Please use this identifier to cite or link to this item: http://hdl.handle.net/10125/62356

Eco-Identity: Secondary Science Teachers' Experiences that Cultivate Place-Based Teaching in a Hawaiian Cultural Context.

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Title:Eco-Identity: Secondary Science Teachers' Experiences that Cultivate Place-Based Teaching in a Hawaiian Cultural Context.
Authors:Fitzgerald, Sheri T.
Contributors:Education (department)
Keywords:Eco-Identity
Reflective Environmentalism
Sense of Place
Communities of Practice
Land Education
show 1 moreIsland Biogeography
show less
Date Issued:May 2018
Publisher:University of Hawaiʻi at Mānoa
Abstract:Eco-Identity: Secondary Science Teachers’ Experiences That Cultivate Place-Based
Teaching in a Hawaiian Cultural Context
This dissertation documents the lives of six science teachers whose multifaceted
identities were influenced over time by Hawai‘i’s unique sociocultural and biogeographical
factors. Narrative inquiry was utilized through individual interviews which spanned a five-year
period. From restorying, identity narratives and maps were co-constructed and unique ecoidentities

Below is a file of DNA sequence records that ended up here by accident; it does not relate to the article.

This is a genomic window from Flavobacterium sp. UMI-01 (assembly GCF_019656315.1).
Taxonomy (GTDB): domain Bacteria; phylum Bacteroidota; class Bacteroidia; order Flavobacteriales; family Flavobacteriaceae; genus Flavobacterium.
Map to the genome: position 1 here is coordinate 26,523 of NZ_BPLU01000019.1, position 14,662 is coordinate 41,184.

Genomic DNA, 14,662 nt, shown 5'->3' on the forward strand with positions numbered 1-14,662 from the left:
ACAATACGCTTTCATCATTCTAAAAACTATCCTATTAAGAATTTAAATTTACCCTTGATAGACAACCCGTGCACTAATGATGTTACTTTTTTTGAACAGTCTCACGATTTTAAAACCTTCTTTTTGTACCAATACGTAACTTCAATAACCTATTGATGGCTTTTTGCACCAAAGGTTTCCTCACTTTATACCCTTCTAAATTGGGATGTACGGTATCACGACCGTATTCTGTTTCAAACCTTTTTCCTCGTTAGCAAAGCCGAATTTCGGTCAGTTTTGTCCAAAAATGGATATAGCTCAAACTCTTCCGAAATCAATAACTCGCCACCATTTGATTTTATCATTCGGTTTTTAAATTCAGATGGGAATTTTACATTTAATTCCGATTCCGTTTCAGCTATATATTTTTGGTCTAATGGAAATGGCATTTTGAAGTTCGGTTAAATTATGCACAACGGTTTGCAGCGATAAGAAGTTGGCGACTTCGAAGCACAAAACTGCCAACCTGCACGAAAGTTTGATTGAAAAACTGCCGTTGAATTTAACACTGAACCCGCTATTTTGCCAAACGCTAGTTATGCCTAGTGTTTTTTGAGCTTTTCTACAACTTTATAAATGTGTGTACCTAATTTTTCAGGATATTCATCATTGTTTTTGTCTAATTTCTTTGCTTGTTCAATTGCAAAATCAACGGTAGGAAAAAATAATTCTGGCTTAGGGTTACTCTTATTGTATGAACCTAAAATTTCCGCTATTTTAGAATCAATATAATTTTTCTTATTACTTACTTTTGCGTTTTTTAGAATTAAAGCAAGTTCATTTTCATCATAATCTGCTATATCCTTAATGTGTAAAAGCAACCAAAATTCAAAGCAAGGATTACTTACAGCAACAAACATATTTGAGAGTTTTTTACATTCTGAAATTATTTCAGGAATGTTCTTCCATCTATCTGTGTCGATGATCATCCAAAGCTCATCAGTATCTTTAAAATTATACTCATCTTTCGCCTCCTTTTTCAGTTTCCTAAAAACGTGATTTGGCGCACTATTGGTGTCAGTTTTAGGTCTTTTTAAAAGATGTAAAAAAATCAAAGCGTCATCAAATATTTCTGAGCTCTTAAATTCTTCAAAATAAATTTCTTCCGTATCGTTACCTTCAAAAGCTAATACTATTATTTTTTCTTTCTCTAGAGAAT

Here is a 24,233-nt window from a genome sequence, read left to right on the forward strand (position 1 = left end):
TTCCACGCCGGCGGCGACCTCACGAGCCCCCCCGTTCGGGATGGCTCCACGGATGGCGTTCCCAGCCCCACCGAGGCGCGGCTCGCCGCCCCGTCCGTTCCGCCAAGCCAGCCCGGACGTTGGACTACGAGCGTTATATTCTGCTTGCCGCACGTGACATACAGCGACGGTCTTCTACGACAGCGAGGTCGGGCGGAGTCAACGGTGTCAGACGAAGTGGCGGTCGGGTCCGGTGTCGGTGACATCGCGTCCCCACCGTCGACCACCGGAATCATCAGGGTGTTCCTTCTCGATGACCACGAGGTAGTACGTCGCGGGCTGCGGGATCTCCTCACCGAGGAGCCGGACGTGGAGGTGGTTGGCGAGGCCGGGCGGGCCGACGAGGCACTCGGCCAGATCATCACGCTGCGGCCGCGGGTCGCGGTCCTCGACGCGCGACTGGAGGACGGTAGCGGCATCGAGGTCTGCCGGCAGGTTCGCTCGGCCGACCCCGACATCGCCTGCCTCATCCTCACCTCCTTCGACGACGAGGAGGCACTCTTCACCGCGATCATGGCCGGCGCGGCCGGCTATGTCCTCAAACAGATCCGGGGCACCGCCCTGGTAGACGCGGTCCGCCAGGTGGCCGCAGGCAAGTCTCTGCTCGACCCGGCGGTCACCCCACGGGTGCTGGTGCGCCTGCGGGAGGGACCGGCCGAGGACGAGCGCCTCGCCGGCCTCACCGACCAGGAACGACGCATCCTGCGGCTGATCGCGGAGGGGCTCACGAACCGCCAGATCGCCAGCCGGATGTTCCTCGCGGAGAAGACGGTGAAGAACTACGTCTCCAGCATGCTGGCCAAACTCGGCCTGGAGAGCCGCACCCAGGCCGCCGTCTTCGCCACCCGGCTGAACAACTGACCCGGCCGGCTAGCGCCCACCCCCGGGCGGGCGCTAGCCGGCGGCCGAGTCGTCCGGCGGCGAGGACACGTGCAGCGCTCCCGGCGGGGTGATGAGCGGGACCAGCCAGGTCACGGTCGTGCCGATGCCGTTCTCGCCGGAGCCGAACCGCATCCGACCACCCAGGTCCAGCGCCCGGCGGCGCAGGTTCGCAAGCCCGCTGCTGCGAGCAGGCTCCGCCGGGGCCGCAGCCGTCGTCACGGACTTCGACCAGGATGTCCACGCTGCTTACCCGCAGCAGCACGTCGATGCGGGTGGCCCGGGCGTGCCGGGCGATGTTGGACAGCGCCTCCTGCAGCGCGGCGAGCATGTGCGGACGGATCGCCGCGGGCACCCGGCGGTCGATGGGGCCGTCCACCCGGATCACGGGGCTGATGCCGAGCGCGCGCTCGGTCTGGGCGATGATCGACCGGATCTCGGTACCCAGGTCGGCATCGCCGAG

emerged from these science teachers’ lived experiences. The process of coming to
know what an eco-identity looks like and why it matters unfolded through constructivist
grounded theory methodology. The common threads, or narrative, characterizing eco-identity
development and shaping as situated in sociocultural and biogeographical contexts of Hawai‘i
were: (a) reflective environmentalism, (b) an evolving science teacher community of practice, (c)
bridging knowledge systems, and (d) island biogeography. The grounded theory suggests a
dynamic and multifaceted eco-identity situated in Hawai‘i that supports teachers with navigating
the professional landscape, supporting their calling as science teachers. Biophilia, Hawai‘i sense
of place, ‘ike Hawai‘i, and a mindset of “thinking like an island” revealed eco-identity to be the
meaning making processes for teachers negotiating their professional and personal lives. Further
study on science teacher eco-identity in Hawai‘i is needed to better understand how such an
awareness can impact teacher practices, curriculum development, and teacher education
programs in science.
Description:Ph.D. Thesis. University of Hawaiʻi at Mānoa 2018.
URI:http://hdl.handle.net/10125/62356
Rights:All UHM dissertations and theses are protected by copyright. They may be viewed from this source for any purpose, but reproduction or distribution in any format is prohibited without written permission from the copyright owner.
Appears in Collections: Ph.D. - Education


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